A planned biomass plant run on cassava in Battambang province looks ever more likely after a trial period with 100 farmers was successfully completed.
Idemitsu Oil & Gas signed a memorandum of understanding (MoU) with the Ministry of Agriculture, Forestry and Fisheries and the Cambodia Mine Action Centre (CMAC) in 2012 to explore the development of biofuels in Cambodia.
The first phase of the Japanese firm’s three-year feasibility study was to assess whether farmers in Battambang province – an area plagued by unexploded ordinance – could provide the amount of cassava required to power such a biomass plant, said CMAC director general Heng Rattana.
“The feasibility study was completed after two years and it was found that investment is feasible. The company now is focusing on the second phase of the study: the feasibility of investing in and constructing the plant itself,” he said. “They are looking for a site to construct the biomass plant, however, it has not been made official yet.”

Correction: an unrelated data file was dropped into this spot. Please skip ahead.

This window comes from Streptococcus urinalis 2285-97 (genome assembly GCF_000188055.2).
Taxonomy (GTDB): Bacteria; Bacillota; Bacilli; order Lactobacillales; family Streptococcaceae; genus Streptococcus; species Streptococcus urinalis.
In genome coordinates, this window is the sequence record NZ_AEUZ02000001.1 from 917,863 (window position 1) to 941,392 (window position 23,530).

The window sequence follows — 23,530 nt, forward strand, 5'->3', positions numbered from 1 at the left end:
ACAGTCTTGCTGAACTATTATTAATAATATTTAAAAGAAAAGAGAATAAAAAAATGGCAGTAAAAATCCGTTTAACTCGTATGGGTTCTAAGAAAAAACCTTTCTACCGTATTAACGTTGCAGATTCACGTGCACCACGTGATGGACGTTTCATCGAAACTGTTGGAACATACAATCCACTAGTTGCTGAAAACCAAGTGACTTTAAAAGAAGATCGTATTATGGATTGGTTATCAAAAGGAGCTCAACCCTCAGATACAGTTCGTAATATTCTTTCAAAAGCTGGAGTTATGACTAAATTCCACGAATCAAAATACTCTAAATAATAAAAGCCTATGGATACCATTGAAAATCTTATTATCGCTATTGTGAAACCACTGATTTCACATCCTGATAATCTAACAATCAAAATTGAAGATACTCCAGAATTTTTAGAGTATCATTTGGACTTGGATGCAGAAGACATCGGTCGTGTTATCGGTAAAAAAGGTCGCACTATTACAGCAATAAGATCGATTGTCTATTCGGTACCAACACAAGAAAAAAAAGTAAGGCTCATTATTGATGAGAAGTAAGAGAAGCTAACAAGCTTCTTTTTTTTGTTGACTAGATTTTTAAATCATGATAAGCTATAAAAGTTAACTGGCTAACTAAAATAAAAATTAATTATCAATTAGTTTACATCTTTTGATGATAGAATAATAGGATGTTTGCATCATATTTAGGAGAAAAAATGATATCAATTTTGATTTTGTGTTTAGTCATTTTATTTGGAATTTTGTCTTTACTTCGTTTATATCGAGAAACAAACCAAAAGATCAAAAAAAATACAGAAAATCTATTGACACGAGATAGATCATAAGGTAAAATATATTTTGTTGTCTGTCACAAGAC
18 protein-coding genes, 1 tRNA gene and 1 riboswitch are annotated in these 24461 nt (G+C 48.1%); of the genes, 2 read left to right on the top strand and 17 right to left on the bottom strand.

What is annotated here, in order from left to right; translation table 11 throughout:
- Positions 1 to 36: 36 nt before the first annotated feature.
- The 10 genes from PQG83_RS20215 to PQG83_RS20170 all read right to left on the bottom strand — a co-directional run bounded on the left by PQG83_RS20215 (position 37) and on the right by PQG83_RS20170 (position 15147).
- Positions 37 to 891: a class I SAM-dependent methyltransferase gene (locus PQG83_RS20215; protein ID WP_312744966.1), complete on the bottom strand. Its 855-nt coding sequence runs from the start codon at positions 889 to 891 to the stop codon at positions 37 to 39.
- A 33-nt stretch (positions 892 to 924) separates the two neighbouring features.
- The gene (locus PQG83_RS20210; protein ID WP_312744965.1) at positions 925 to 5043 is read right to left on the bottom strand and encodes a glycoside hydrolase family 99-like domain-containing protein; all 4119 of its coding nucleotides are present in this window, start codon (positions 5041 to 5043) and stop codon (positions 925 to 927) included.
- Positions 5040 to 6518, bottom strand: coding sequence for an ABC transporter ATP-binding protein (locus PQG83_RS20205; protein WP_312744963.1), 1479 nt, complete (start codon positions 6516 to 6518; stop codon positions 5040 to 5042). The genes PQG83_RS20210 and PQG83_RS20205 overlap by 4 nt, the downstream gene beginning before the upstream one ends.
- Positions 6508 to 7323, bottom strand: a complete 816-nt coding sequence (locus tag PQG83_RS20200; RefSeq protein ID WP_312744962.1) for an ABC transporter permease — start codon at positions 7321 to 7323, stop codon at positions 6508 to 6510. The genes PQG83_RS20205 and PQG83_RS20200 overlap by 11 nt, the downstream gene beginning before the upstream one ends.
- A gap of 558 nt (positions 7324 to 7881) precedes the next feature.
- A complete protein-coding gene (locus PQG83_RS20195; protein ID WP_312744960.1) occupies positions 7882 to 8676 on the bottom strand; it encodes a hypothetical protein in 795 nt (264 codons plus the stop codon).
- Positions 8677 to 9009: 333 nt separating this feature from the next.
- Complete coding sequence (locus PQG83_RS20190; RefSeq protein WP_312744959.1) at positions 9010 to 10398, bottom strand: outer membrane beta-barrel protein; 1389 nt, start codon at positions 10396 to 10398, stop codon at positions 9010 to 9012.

Cassava production from at least 15,000 hectares will be needed to supply the facility. Idemitsu currently has 100 hectares of farms under contract, which is set to scale up to 2,000 hectares due to the trial period’s success.
Chhim Vichara, director of Battambang province’s Agriculture Department, said that the plant will provide a sustainable market for local farmers and allow them to be less dependent on the Thai market.
“More processing plants mean farmers will be less worried about having a market for their products,” he said.
Cassava production in Battambang province doubled from 2 million tonnes in 2013 to about 4 million tonnes last year.
Idemitsu Oil & Gas’s Phnom Phnom office declined to comment yesterday.
According to a press release from Idemitsu when it signed the MoU, the company expects to produce up to 200,000 kilolitres of ethanol yearly by 2020.